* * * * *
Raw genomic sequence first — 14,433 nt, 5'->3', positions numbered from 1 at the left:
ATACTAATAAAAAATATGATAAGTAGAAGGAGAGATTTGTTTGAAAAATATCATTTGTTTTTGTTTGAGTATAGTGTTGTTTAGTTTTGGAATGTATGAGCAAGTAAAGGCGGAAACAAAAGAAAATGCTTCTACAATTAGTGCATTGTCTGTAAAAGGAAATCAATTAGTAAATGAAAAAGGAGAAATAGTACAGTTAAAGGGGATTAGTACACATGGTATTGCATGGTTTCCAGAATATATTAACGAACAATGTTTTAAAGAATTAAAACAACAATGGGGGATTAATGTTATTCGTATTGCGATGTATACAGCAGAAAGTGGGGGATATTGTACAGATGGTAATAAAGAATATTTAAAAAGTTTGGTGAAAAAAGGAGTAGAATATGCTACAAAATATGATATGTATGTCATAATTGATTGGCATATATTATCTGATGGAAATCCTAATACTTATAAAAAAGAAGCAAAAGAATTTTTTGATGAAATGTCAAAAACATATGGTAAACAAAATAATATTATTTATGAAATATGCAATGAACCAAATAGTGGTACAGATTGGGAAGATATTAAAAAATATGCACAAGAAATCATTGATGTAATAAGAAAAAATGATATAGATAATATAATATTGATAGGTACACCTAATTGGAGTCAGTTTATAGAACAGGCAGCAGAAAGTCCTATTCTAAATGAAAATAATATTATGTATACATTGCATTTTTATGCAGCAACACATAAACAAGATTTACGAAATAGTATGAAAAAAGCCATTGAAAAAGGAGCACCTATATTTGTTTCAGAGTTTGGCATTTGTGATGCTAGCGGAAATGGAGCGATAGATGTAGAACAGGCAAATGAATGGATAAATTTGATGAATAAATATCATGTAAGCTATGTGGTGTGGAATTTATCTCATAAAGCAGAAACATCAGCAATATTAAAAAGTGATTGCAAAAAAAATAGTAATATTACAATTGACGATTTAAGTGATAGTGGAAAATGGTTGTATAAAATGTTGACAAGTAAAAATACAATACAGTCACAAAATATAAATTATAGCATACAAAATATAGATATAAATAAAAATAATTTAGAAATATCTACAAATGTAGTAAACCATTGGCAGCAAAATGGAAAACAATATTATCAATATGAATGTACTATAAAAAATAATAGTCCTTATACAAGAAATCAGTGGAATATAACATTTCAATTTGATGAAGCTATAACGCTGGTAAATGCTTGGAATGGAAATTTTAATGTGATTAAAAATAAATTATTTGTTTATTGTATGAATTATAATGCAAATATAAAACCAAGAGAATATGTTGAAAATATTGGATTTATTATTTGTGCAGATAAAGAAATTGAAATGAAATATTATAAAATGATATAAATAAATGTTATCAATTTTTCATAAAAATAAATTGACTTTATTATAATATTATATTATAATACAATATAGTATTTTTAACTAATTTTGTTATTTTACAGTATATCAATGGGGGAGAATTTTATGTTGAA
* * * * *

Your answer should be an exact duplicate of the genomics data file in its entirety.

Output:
Raw genomic sequence first — 14,433 nt, 5'->3', positions numbered from 1 at the left:
ATACTAATAAAAAATATGATAAGTAGAAGGAGAGATTTGTTTGAAAAATATCATTTGTTTTTGTTTGAGTATAGTGTTGTTTAGTTTTGGAATGTATGAGCAAGTAAAGGCGGAAACAAAAGAAAATGCTTCTACAATTAGTGCATTGTCTGTAAAAGGAAATCAATTAGTAAATGAAAAAGGAGAAATAGTACAGTTAAAGGGGATTAGTACACATGGTATTGCATGGTTTCCAGAATATATTAACGAACAATGTTTTAAAGAATTAAAACAACAATGGGGGATTAATGTTATTCGTATTGCGATGTATACAGCAGAAAGTGGGGGATATTGTACAGATGGTAATAAAGAATATTTAAAAAGTTTGGTGAAAAAAGGAGTAGAATATGCTACAAAATATGATATGTATGTCATAATTGATTGGCATATATTATCTGATGGAAATCCTAATACTTATAAAAAAGAAGCAAAAGAATTTTTTGATGAAATGTCAAAAACATATGGTAAACAAAATAATATTATTTATGAAATATGCAATGAACCAAATAGTGGTACAGATTGGGAAGATATTAAAAAATATGCACAAGAAATCATTGATGTAATAAGAAAAAATGATATAGATAATATAATATTGATAGGTACACCTAATTGGAGTCAGTTTATAGAACAGGCAGCAGAAAGTCCTATTCTAAATGAAAATAATATTATGTATACATTGCATTTTTATGCAGCAACACATAAACAAGATTTACGAAATAGTATGAAAAAAGCCATTGAAAAAGGAGCACCTATATTTGTTTCAGAGTTTGGCATTTGTGATGCTAGCGGAAATGGAGCGATAGATGTAGAACAGGCAAATGAATGGATAAATTTGATGAATAAATATCATGTAAGCTATGTGGTGTGGAATTTATCTCATAAAGCAGAAACATCAGCAATATTAAAAAGTGATTGCAAAAAAAATAGTAATATTACAATTGACGATTTAAGTGATAGTGGAAAATGGTTGTATAAAATGTTGACAAGTAAAAATACAATACAGTCACAAAATATAAATTATAGCATACAAAATATAGATATAAATAAAAATAATTTAGAAATATCTACAAATGTAGTAAACCATTGGCAGCAAAATGGAAAACAATATTATCAATATGAATGTACTATAAAAAATAATAGTCCTTATACAAGAAATCAGTGGAATATAACATTTCAATTTGATGAAGCTATAACGCTGGTAAATGCTTGGAATGGAAATTTTAATGTGATTAAAAATAAATTATTTGTTTATTGTATGAATTATAATGCAAATATAAAACCAAGAGAATATGTTGAAAATATTGGATTTATTATTTGTGCAGATAAAGAAATTGAAATGAAATATTATAAAATGATATAAATAAATGTTATCAATTTTTCATAAAAATAAATTGACTTTATTATAATATTATATTATAATACAATATAGTATTTTTAACTAATTTTGTTATTTTACAGTATATCAATGGGGGAGAATTTTATGTTGAA